It is ridiculous to write a love letter to your partner of nearly half a century on the day of your divorce. However, the affection that many people in Scotland and the rest of the UK still have for the European Union must be stated loudly and clearly.
Without a shadow of a doubt, the European Union has been a powerful force for good in the lives of everyone in this country for 47 years. Its values are our values.
The EU Charter of Fundamental Rights speaks of a Union “founded on the indivisible, universal values of human dignity, freedom, equality and solidarity; it is based on the principles of democracy and the rule of law. It places the individual at the heart of its activities, by establishing the citizenship of the Union and by creating an area of freedom, security and justice”.
This simple fact, the acceptance that each and every one of us are individuals – something we all know with absolute certainty about ourselves, but which some seem to have trouble recognising in others, particularly those of different nationalities, religions or spuriously defined ethnicities – is the basis of liberal philosophy.
Whatever the EU’s faults, at the most fundamental level, it means well, its heart is in the right place.
In 2012, the Nobel Peace Prize was awarded to the EU in recognition of its “advancement of peace and reconciliation, democracy and human rights in Europe”.
The Norwegian Nobel Committee noted that after 70 years in which Germany and France had fought three wars, this was now “unthinkable”; in the 1980s, the former far-right dictatorships of Spain, Portugal and Greece all joined, with democracy made a condition of membership; and then, after the fall of the Berlin Wall, people who had suffered under far-left communist dictators flocked to become part of this union of freedom and prosperity. “The stabilising part played by the EU has helped to transform most of Europe from a continent of war to a continent of peace,” it added.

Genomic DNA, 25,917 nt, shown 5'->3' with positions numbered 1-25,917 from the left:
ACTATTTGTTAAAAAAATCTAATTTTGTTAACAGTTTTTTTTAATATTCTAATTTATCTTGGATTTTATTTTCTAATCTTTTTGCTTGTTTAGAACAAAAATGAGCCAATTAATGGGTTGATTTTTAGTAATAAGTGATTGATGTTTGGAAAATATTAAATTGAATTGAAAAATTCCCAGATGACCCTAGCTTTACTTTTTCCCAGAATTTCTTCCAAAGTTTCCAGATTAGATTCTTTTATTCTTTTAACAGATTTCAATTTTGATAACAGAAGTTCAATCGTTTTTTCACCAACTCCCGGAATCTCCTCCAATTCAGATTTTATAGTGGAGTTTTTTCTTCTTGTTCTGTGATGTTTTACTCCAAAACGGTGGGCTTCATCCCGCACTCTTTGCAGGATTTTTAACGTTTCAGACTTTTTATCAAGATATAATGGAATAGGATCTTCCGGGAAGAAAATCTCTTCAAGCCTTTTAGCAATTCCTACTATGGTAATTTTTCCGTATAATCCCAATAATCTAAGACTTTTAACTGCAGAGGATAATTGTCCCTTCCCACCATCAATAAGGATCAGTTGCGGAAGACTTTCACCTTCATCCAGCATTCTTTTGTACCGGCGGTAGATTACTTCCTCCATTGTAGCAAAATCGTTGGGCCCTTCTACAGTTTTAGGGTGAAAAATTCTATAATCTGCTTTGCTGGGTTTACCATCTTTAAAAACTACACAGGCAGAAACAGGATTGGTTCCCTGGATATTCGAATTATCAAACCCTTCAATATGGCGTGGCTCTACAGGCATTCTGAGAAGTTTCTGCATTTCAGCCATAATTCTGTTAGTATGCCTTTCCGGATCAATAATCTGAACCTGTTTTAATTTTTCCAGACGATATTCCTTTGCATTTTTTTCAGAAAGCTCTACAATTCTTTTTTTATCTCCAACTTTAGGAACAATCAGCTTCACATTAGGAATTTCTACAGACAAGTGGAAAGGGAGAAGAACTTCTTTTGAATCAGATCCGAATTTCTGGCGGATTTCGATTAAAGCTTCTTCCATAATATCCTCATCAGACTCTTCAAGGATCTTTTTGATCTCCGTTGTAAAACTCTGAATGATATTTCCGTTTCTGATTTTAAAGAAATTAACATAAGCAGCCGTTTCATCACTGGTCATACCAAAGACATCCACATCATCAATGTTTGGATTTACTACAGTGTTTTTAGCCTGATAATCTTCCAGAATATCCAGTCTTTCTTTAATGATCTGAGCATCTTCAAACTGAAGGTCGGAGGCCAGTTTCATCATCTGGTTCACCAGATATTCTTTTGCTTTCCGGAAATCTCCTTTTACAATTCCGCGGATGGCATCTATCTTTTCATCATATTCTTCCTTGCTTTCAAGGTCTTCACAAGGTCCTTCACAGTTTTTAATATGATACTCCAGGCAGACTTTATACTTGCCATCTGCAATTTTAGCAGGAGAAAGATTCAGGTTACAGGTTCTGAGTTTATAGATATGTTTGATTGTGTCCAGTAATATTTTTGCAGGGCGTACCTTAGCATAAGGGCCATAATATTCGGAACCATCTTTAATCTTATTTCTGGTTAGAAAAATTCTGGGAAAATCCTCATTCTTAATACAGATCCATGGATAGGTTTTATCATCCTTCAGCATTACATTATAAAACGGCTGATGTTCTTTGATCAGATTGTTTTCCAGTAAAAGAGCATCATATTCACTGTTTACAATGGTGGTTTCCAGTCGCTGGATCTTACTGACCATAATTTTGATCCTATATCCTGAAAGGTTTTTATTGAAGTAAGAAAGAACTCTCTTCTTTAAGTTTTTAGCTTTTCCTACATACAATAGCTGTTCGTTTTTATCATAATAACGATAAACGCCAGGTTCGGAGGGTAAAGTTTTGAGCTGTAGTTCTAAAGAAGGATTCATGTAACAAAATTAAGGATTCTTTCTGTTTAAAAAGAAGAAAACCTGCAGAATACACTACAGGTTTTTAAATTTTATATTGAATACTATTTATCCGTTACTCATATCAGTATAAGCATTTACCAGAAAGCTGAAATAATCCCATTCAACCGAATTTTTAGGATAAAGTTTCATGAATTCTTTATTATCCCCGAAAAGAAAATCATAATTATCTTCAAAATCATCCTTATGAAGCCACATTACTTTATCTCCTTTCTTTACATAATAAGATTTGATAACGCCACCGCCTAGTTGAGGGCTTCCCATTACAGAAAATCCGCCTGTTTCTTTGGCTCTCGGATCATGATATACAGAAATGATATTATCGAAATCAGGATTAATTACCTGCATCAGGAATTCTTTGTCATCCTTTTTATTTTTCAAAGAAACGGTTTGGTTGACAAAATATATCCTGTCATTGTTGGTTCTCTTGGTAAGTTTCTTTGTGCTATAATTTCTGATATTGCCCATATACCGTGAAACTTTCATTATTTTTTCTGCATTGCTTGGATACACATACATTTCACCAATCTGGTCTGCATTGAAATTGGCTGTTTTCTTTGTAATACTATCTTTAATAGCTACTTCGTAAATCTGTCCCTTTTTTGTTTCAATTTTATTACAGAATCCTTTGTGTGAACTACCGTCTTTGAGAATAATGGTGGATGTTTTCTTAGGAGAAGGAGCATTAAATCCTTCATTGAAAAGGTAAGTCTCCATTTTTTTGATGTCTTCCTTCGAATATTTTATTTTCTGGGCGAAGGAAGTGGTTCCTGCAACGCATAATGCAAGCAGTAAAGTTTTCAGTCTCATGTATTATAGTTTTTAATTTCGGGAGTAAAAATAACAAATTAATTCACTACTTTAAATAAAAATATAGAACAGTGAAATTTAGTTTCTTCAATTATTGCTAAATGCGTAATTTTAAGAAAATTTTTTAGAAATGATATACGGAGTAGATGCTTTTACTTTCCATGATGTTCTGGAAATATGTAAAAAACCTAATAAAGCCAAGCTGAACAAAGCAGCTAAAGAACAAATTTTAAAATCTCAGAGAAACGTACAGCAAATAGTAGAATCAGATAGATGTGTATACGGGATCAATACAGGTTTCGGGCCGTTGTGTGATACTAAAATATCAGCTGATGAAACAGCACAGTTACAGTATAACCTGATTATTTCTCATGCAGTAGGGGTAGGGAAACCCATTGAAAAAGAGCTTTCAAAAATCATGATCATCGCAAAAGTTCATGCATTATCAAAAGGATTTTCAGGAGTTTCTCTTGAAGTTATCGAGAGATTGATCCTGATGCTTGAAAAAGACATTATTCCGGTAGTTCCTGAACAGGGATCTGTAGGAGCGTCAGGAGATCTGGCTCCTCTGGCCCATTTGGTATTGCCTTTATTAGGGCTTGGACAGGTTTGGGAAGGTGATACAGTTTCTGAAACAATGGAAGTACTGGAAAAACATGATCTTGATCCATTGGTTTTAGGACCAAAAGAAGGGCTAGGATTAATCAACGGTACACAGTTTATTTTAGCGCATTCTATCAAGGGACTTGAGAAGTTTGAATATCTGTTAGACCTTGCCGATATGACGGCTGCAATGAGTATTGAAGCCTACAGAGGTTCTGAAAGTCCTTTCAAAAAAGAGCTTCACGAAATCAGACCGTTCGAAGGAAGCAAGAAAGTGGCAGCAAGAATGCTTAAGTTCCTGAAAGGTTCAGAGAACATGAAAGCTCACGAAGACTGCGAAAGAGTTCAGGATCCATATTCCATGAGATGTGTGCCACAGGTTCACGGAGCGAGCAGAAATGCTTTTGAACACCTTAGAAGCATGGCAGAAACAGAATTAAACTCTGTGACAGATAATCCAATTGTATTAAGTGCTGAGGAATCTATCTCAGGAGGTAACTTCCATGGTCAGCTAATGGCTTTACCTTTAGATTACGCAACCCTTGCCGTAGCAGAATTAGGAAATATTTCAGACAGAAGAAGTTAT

There is, however, a sinister alternative to the liberal philosophy championed by the EU. One of its chief proponents is the Russian President Vladimir Putin, whose agents were responsible for the Salisbury poison attack that failed to kill its targets but caused the death of an entirely innocent woman, Dawn Sturgess. Russia’s military has also supported Syria’s brutal tyrant Bashar Assad and annexed Crimea from Ukraine, where armed conflict continues.
In June, Putin declared liberalism was “obsolete” and that multiculturalism was “no longer tenable”. He idiotically claimed liberals allowed migrants to “kill, plunder and rape with impunity” as if all migrants are criminals and liberals don’t believe in the rule of law he flouts so openly. It is no surprise that Putin enjoys warm relations with Donald Trump or that the US President’s favourite British politician is Nigel Farage.
Brexit is a devastating defeat for liberals in the battle for the hearts and minds of the world against the global illiberal elite. Putin and Farage both hope it will lead to the destruction of the EU entirely.
The task now for all those who share the values of the EU – democracy, human rights, the rule of law – is to remain true to them and to work to ensure the UK stays on the right side of this historic struggle.